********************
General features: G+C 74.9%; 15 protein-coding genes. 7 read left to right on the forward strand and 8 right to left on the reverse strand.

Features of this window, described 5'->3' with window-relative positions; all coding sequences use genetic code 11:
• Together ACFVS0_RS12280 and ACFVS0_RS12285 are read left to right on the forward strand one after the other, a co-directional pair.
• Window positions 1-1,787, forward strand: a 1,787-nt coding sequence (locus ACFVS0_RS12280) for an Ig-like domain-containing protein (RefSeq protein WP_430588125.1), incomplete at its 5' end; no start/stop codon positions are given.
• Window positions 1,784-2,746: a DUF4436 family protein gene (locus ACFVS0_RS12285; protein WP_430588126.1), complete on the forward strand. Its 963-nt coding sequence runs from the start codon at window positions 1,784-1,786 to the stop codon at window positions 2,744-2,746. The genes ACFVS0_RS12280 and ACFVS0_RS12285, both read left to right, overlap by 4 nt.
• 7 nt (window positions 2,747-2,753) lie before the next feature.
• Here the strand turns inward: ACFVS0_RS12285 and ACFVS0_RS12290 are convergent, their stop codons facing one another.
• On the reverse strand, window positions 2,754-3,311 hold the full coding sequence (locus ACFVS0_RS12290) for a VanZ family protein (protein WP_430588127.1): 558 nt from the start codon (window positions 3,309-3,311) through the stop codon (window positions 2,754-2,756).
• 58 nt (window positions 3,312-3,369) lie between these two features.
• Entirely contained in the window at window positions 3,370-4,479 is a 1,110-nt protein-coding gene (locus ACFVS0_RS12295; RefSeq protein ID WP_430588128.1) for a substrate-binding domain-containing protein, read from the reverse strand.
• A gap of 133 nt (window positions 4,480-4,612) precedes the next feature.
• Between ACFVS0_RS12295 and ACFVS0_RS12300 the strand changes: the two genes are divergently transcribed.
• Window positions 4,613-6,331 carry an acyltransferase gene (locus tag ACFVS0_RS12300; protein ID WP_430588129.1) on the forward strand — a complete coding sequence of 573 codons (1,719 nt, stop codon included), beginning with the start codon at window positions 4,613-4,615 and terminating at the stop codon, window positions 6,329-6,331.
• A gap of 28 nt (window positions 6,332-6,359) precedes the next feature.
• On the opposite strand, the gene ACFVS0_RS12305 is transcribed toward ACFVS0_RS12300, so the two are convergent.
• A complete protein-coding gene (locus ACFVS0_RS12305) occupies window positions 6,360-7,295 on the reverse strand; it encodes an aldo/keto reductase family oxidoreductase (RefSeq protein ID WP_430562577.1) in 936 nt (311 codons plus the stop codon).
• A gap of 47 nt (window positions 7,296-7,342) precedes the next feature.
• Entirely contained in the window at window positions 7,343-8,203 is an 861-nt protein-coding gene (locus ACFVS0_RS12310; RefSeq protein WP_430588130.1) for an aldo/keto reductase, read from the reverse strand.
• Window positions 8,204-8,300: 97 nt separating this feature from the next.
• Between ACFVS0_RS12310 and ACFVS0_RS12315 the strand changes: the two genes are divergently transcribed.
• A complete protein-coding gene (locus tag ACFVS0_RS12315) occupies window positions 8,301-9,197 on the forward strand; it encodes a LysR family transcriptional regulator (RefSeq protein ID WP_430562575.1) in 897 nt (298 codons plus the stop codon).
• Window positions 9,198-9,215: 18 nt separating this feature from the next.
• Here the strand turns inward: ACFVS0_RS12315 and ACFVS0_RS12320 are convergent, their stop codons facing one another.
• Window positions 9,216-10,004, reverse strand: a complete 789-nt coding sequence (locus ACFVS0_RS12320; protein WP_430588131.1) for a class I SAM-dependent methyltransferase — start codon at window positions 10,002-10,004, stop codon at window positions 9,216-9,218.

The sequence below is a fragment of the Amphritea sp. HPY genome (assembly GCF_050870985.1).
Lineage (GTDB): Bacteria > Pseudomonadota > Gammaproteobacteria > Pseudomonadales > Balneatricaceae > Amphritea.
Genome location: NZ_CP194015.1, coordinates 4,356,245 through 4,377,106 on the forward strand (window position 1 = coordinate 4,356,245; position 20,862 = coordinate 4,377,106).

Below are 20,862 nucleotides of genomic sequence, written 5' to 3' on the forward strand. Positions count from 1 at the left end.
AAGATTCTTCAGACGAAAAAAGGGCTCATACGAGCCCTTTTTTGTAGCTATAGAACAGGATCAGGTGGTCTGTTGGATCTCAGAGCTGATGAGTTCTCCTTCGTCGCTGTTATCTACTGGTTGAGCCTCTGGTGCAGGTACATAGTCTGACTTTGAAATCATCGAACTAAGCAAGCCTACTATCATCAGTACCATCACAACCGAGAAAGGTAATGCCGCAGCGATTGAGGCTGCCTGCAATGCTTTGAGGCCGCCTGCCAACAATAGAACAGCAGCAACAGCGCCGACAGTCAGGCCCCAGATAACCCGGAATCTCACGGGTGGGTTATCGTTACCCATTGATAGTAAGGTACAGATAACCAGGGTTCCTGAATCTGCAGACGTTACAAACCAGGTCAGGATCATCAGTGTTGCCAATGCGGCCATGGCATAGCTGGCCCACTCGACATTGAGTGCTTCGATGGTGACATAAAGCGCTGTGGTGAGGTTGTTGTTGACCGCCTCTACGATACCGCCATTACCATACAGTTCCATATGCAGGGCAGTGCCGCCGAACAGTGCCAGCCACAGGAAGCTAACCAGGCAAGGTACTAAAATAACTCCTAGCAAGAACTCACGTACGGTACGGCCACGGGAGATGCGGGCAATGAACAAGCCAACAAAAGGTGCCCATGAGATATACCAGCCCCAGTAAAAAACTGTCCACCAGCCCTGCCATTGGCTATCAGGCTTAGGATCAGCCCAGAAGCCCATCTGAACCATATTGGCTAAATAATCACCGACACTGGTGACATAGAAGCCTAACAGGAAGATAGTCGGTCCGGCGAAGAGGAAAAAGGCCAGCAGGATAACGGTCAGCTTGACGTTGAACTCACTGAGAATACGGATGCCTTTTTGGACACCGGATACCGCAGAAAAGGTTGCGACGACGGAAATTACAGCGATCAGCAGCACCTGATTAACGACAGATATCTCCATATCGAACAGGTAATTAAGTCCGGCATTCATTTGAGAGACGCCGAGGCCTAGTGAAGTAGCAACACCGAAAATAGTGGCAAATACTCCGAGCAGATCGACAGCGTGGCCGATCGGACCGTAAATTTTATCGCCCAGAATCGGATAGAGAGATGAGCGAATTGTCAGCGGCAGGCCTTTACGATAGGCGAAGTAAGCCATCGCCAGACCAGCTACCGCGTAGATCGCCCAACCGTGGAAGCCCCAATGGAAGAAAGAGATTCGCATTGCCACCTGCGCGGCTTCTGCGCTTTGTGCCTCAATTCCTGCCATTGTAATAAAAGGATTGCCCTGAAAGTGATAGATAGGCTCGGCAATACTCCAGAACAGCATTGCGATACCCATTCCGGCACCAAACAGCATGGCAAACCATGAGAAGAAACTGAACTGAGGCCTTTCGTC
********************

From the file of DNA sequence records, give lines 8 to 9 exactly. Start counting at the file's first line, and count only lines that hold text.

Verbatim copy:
• On the reverse strand, window positions 2,754-3,311 hold the full coding sequence (locus ACFVS0_RS12290) for a VanZ family protein (protein WP_430588127.1): 558 nt from the start codon (window positions 3,309-3,311) through the stop codon (window positions 2,754-2,756).
• 58 nt (window positions 3,312-3,369) lie between these two features.